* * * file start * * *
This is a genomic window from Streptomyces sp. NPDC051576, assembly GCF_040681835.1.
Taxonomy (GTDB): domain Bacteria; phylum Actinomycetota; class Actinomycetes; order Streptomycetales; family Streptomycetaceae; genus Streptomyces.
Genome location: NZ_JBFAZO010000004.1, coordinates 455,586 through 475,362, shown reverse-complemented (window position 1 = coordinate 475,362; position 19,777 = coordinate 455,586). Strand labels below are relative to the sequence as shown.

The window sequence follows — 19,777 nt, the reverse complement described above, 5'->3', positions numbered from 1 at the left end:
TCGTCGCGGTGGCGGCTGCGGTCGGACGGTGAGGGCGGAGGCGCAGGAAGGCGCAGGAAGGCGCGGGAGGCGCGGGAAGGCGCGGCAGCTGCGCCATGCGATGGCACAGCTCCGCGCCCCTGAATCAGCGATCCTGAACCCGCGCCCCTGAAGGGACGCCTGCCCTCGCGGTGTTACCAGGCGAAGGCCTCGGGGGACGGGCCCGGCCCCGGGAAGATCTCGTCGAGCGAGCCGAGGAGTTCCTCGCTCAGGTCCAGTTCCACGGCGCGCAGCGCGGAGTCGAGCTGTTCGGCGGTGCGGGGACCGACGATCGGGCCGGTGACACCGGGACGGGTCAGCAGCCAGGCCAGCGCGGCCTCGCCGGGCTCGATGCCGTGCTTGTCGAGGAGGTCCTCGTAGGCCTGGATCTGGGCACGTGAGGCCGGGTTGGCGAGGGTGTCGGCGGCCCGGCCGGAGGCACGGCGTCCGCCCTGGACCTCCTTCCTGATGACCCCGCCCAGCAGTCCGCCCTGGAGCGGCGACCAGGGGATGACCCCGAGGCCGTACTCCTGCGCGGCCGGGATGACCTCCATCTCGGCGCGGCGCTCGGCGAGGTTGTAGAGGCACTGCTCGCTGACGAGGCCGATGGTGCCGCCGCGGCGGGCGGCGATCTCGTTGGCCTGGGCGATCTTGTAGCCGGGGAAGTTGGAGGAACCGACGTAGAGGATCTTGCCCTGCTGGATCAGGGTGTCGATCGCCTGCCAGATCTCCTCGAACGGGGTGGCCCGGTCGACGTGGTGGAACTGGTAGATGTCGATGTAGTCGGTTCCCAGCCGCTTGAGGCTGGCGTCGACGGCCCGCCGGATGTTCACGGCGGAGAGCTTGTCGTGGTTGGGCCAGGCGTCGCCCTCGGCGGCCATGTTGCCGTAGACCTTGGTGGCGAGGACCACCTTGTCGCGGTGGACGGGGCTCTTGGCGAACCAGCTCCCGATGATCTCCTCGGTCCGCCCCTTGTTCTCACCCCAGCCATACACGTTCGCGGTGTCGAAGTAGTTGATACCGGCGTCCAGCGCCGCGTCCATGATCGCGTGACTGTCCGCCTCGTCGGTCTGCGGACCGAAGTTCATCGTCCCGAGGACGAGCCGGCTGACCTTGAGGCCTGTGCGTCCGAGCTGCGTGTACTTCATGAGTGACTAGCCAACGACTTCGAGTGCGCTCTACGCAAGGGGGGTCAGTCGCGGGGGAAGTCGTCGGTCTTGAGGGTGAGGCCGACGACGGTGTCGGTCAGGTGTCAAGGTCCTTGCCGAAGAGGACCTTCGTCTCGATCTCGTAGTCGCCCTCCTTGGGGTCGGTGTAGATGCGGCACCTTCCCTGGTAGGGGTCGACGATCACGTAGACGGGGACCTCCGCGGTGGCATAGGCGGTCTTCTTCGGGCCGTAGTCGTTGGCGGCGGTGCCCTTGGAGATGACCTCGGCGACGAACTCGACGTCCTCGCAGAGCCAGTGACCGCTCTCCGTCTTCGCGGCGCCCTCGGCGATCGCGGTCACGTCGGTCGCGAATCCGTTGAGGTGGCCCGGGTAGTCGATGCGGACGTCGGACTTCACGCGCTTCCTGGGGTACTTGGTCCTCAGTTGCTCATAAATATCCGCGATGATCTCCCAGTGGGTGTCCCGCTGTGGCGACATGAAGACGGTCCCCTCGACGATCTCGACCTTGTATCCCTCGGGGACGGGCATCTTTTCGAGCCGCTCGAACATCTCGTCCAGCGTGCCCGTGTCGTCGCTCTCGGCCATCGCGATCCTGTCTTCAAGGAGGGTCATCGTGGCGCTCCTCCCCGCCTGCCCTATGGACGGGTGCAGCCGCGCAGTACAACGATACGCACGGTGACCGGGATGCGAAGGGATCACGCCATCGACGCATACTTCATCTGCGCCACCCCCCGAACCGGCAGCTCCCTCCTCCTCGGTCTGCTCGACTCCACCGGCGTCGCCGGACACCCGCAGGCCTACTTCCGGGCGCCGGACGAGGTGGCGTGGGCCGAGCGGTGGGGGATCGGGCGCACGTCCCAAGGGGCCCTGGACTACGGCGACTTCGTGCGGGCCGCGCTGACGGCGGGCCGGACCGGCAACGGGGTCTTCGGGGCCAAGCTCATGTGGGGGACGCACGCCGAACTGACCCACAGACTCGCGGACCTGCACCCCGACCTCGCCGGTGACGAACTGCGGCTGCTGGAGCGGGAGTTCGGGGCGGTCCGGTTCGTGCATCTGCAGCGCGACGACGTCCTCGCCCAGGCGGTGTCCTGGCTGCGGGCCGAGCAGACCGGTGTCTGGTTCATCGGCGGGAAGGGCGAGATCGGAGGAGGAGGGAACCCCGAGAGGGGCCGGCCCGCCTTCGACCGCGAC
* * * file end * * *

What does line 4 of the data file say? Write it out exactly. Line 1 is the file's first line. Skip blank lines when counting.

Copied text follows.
The window sequence follows — 19,777 nt, the reverse complement described above, 5'->3', positions numbered from 1 at the left end: